Search crews flying over the Atlantic have reported finding debris spread over more than 90km of ocean, reinforcing the possibility that it broke up in the air.

A mini-submarine and a remote-controlled robot that explored the undersea wreckage of the Titanic are also being sent to help find the plane's flight recorders.

Ifremer, France's marine research institute, said on Thursday that a ship had left the Azores on Tuesday and could take up to 10 days to reach the search area.

'No explosion'

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But Brazil's government has discounted the idea of a mid-air explosion bringing down the plane, which was carrying 228 people from Rio de Janeiro to Paris when it dropped off radar screens on Monday.

Nelson Jobim, Brazil's defence minister, said the existence of large fuel slicks in the water probably meant there was no explosion.

"The existence of oil stains could exclude the possibility of a fire or explosion," he said at a news conference in Brasilia. "If we have oil stains, it means it wasn't burned."

But he said that was "just a hypothesis" and stressed that the reasons for the crash were still not known.

Investigators said a series of messages from the plane suggest massive failure before it plunged into the Atlantic.

Final messages

Final messages sent from the plane suggest the jet suffered a series of failures and could have broken apart as it passed through a thunderstorm before hitting the ocean off Brazil's northern coast on Monday, officials said.

The news came as the first Brazilian navy ship arrived in the area where the plane went down, in a bid to recover debris. Three more are due to arrive soon, the Brazilian navy said in a statement on Wednesday.

Brazil's air force has over the past two days spotted a plane seat, a life vest as well as a big chunk of what appeared to be aircraft fuselage and fuel slicks.

Brazilian navy divers will search a 5km strip of water strewn with parts from the plane about 1,200km northeast of the coastal city of Recife for bodies and also the plane's "black box" recorders in a bid to determine the plane's fate.

Three merchant vessels are already in the area after being diverted to help with the operation.

'Black boxes'

Flight AF 447 was heading from Rio de Janeiro to Paris when it went down early on Monday, in the worst loss of life in Air France's 75-year history.

Brazil's air force last had contact with Flight AF 447 at 01:33 GMT on Monday when it was 565km from its coast. The last automated signals, which reported an electrical failure, were received about 40 minutes later.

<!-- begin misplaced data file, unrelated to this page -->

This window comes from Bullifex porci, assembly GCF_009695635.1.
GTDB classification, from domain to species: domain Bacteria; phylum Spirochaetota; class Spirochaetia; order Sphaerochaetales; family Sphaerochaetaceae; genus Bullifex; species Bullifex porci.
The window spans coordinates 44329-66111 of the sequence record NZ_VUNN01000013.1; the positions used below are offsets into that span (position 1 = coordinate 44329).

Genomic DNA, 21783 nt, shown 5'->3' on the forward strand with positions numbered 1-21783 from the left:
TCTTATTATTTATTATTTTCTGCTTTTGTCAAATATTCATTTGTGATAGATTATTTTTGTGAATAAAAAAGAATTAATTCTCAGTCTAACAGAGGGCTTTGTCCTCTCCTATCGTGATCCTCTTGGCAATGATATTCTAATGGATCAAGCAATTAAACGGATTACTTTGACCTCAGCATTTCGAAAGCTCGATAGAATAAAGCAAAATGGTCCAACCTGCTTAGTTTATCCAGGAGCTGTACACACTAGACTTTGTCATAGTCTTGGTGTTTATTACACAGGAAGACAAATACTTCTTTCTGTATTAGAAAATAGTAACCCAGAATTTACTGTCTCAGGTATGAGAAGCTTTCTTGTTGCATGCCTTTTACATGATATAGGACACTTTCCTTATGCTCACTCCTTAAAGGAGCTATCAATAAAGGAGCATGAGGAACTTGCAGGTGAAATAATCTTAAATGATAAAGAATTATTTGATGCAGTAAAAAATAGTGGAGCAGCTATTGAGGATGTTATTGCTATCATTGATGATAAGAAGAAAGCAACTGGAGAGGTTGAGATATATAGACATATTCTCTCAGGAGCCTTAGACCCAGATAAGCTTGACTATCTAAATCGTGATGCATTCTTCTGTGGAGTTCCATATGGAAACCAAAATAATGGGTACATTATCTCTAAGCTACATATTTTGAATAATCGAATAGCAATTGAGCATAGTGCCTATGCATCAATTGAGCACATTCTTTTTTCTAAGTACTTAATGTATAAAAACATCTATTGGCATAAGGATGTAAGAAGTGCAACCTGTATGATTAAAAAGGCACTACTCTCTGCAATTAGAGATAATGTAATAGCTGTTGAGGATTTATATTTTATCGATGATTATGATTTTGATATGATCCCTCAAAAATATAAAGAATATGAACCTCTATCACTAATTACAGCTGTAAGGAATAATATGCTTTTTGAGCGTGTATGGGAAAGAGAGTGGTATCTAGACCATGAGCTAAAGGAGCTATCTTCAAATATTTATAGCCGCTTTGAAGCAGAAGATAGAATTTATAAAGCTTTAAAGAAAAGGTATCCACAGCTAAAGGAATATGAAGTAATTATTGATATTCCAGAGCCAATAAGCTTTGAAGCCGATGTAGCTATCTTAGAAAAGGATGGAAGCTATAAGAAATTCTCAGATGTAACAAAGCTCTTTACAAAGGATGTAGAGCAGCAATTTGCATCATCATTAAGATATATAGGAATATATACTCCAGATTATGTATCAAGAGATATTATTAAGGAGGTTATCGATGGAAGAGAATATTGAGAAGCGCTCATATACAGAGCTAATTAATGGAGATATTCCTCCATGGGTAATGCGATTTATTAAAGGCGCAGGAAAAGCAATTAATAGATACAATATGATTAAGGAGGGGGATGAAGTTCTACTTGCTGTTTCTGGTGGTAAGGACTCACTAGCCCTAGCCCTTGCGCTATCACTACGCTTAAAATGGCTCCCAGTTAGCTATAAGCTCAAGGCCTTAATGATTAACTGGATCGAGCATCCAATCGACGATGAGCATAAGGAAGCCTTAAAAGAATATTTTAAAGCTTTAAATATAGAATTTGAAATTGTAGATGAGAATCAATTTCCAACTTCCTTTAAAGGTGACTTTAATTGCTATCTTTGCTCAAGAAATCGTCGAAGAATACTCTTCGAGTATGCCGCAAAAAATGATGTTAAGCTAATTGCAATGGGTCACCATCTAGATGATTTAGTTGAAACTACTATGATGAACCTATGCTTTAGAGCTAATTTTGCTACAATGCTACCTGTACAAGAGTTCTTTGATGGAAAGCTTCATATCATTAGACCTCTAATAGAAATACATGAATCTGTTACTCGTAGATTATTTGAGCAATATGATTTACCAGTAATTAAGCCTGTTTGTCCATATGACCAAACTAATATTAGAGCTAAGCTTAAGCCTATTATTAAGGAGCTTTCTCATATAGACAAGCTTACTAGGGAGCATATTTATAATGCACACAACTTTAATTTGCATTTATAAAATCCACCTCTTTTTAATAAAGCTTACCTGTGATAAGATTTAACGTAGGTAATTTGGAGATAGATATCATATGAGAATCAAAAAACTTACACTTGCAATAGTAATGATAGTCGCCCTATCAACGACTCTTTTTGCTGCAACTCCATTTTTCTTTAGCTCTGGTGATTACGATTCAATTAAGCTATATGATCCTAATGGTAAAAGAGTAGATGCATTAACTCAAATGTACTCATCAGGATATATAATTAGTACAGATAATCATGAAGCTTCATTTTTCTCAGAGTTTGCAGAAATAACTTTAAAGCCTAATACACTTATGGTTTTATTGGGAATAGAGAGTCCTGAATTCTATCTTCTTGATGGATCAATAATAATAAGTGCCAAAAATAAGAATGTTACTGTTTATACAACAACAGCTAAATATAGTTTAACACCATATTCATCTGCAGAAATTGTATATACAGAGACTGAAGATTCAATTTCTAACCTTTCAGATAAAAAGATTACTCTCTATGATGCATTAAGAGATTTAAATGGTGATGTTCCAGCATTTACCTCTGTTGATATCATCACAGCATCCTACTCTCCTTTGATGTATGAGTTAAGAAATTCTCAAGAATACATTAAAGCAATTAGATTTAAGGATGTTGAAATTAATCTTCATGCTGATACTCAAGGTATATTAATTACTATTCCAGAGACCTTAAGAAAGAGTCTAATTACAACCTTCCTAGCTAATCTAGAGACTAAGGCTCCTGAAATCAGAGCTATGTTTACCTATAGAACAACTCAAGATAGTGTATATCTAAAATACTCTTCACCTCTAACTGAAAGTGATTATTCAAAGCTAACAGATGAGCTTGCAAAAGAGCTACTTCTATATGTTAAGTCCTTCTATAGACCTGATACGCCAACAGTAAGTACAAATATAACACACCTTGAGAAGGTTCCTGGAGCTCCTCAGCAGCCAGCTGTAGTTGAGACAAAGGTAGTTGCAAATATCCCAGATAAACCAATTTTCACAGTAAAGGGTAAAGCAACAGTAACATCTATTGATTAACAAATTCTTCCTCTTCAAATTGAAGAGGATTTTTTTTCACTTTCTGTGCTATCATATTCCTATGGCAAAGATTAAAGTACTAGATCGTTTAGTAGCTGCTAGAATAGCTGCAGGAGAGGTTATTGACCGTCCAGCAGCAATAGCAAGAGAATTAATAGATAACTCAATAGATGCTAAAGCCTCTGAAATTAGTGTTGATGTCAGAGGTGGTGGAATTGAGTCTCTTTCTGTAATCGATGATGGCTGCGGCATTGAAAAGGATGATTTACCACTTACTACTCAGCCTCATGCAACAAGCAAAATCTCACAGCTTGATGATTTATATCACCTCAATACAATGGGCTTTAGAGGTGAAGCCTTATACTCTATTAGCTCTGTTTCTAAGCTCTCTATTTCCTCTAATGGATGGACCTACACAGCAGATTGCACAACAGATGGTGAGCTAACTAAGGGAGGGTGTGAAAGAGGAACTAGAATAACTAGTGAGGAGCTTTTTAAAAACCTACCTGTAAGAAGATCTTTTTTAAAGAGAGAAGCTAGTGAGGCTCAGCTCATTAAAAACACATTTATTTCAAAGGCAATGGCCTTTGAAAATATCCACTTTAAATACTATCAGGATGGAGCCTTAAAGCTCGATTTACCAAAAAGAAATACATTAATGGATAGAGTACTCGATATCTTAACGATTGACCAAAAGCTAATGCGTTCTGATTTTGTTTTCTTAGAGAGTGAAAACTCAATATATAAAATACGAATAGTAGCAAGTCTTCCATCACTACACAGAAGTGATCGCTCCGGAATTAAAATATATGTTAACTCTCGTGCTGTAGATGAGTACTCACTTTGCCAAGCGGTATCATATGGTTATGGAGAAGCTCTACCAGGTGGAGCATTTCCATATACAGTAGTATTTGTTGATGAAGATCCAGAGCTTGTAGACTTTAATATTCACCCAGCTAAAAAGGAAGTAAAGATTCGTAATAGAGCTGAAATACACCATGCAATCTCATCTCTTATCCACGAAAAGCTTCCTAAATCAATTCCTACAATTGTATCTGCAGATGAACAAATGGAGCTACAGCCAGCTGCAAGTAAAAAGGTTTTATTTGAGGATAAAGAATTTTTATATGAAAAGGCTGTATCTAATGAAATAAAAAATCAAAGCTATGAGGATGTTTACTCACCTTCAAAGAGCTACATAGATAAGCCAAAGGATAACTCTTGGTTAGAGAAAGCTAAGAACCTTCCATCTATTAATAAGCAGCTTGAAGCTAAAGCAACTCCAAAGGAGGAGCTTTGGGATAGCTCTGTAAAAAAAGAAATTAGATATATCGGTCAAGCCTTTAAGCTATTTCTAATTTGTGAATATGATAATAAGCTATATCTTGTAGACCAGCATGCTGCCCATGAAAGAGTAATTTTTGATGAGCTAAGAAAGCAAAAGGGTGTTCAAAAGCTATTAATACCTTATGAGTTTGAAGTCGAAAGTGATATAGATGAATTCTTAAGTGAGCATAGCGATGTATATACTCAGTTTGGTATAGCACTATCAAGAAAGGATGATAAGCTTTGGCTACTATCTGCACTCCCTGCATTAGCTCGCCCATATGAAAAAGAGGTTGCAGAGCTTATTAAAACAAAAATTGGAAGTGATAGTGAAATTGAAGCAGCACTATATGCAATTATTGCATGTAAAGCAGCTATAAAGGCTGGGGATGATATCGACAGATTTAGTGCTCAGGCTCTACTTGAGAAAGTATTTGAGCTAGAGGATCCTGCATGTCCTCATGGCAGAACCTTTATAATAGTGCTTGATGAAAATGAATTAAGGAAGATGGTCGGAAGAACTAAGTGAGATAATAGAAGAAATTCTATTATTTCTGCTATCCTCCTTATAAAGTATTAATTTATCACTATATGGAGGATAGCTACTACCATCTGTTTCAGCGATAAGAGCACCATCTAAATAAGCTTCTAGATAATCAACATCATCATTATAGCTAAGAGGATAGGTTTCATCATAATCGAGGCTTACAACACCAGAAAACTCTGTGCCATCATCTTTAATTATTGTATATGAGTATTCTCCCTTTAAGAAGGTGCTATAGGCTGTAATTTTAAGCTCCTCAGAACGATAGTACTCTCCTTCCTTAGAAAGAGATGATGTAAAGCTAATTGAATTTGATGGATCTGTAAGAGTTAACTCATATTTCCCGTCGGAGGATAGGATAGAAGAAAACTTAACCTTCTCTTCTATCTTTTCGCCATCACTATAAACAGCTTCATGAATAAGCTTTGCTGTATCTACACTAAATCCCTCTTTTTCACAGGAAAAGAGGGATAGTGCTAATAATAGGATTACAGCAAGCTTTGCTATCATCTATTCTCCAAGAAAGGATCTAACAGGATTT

One theory is that a lightning strike or severe weather set off a series of failures. But lightning routinely hits planes and could not alone explain the downing, aviation specialists have said.

The Airbus A330-200 was flying from Rio de Janeiro to Paris when radar contact was lost
Admiral Domingos Nogueira of the Brazilian navy said the hardest task would be finding the flight data and voice recorders that hold clues to why the plane disappeared from radar screens.

The "black boxes", which are mounted in the tail of an aircraft, record the performance and the condition of the plane in flight and are crucial for air crash investigations.

"The ships are equipped to arrive and pick up pieces of the Airbus," Nogueira said.

"Each ship has two divers on board and smaller ships to throw into the ocean to try and get pieces."

The US has dispatched specialist radar equipment to the area to search for the recorder, and France is also sending a research ship equipped with two mini-submarines to the disaster area.

Helicopters would then be used to take wreckage of the plane from the ships to a base on the Brazilian archipelago of Fernando de Noronha, 700km from the crash site.

Relatives' frustration

As investigation and recovery efforts continued distraught relatives who had prayed for a miracle gave up hope as experts were certain that all on board the flight had been killed.

"I just want to find my son's body so that he can have a dignified burial," Aldair Gomes, the father of Marcelo Parente, who was the head of the Rio mayor's cabinet and on the plane, said.

However some relatives of those missing, presumed dead, expressed frustration that global media reported the latest developments in the search for the missing plane before family members had been informed by officials from the airline or the government.

"We don't want to hear from a reporter who is not there and who doesn't know the people who are there," Nelson Marinho, whose son was on the flight, told the Associated Press news agency on Wednesday.

So far no bodies have been sighted by the air force. Most of those feared dead are Brazilian or French but comprise a total of 32 nationalities.